By James Eglinton, Meldrum Lecturer in Reformed Theology at the University of Edinburgh

THE results of the recent Scottish Attitudes Survey make plain that for the most part, Scotland is now an irreligious place: at present, 58 per cent do not identify with any particular religion. The survey also demonstrates that this decline is happening differently across religious denominations. In general, Scotland’s faith communities – Catholics and Protestants outside the Church of Scotland (together, 21 per cent), alongside the generic non-Christian “other” (two per cent) – are minority groups whose numbers are relatively stable. The rapid growth in Scottish irreligion is centred on one denomination – the Church of Scotland – which has declined from 35 per cent adherence in 1999 to the present low of 18 per cent. In response, ScotCen – the research body responsible for the survey – has offered the Kirk some advice: if it continues to affirm liberal, progressive social values, the church’s appeal might “broaden somewhat to younger, more socially-liberal Scots”. While this church-growth strategy follows a fairly crude logic (“if the church becomes pro-same sex marriage, liberal Scottish youth might join the church”), it relies on two problematic assumptions.

In the first place, it assumes that a church’s attendance will grow when its beliefs and values converge with those at the heart of mainstream secular culture. Sociologists of religion tend to agree that this is not the case. Rather, they assert the opposite – that attendance goes into numerical decline when a church’s beliefs and values become increasingly indistinct from those of the cultural mainstream. It also seems to be the case that churches shrink (or remain small) when positioned at the periphery of society and take a largely hostile posture towards it. Sociologically, the lack of growth amongst churches at the centre and fringes of Scottish society is no great surprise: as a people, we are not easily won over by religious extremism. Rather, most church growth takes place somewhere between these poles – when churches are active and present within their cultures, but remain clearly identifiable against that backdrop. My colleague Larry Hurtado’s Destroyer of the Gods: Early Christian Distinctiveness in the Roman World (2017) has shown that the Christian faith spread rapidly in the Roman world precisely because of its ability to inhabit Roman culture whilst insisting on beliefs and ethical standards wholly at odds with those of the Empire. This pattern has a long history.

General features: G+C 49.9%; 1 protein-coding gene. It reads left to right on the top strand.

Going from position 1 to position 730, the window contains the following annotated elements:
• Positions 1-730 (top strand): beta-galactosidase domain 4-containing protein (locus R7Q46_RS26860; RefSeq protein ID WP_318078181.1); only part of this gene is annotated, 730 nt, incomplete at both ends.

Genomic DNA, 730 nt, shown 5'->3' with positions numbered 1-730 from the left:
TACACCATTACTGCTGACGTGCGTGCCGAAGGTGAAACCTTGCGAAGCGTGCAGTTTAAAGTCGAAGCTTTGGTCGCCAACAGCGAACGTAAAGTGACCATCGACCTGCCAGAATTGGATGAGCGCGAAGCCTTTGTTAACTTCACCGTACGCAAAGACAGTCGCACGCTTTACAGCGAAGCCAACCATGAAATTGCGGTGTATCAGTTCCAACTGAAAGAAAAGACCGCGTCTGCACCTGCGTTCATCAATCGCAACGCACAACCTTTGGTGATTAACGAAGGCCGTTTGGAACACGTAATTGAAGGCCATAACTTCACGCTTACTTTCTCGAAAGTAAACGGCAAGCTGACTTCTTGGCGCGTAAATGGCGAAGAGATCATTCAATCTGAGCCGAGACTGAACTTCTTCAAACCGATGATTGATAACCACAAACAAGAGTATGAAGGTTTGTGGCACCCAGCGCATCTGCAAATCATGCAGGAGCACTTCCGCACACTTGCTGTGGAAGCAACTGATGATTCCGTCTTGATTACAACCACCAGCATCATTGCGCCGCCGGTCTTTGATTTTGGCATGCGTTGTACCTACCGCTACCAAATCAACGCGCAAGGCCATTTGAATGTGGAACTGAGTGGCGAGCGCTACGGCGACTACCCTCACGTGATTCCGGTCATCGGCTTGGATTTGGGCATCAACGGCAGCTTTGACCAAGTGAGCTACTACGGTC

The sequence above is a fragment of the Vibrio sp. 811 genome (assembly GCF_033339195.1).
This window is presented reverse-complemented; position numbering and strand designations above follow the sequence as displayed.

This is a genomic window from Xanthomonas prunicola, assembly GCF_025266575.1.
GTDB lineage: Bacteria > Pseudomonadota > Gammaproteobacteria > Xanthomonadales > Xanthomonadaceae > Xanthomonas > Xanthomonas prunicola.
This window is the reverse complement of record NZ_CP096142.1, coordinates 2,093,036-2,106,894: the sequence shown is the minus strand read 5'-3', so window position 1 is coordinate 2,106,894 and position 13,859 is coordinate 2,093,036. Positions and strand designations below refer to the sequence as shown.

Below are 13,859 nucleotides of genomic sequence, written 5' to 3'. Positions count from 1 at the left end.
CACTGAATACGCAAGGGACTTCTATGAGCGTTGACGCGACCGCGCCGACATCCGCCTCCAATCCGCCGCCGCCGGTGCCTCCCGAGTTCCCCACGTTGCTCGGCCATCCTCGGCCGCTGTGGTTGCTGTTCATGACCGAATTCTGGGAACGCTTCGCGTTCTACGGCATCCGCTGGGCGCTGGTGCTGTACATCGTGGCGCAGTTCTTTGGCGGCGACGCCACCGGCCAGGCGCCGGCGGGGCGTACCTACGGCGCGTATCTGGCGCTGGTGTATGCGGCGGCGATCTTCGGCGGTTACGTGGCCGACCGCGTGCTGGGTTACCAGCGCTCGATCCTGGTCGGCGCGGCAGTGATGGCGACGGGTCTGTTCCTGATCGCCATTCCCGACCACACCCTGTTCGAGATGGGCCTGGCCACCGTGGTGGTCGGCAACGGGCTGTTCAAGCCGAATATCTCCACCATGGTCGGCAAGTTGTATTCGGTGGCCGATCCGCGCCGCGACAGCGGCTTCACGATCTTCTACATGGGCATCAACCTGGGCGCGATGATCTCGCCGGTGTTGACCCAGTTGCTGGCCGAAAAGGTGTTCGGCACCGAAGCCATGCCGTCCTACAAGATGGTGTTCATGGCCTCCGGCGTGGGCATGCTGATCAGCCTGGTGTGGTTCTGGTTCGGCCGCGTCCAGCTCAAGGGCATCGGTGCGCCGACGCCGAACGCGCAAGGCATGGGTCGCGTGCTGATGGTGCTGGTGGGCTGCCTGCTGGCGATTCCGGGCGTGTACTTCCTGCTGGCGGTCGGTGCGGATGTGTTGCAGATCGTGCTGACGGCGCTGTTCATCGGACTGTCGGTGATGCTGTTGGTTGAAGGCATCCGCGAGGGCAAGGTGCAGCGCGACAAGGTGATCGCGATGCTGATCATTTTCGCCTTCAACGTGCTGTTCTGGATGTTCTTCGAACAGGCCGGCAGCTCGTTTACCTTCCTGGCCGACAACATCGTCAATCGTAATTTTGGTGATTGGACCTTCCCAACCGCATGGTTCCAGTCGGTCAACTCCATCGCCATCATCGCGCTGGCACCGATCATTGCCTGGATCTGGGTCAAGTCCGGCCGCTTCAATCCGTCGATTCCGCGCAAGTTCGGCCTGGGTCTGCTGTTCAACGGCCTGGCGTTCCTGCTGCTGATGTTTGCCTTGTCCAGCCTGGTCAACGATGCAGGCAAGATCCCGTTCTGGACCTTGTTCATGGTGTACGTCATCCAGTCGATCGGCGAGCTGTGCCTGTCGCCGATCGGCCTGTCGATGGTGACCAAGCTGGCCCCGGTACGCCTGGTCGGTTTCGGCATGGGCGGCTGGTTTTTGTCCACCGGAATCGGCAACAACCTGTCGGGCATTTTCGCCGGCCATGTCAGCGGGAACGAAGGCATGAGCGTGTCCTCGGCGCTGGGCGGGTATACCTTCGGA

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The ScotCen advice also makes the theological assumption that all churches have the same impulse to win converts. In reality, there are theologians at the far left and the hard right who view the smallness of their churches as virtuous. For the latter, lack of growth can function as a sign of purity, authenticating the faithful in a faithless world. To the former, rapid decline can serve as confirmation of enlightenment and progress rooted in the belief that secular society has come to the right answers long before the church. For such theologians, the church stands in more pressing need of conversion than the irreligious Scots next door. Theologically, the areas of numerical decline and stability in the Scottish religious landscape are also unsurprising.

That most Scots are irreligious is no great revelation to anyone who lives here. More interesting is that in our highly secularised culture, 42 per cent of Scots continue to identify with something as socially disadvantageous as religious belief. The survey’s most significant finding is perhaps not that most Scots are now irreligious, but rather, that the majority of Scottish Christians are no longer found in the mother Kirk.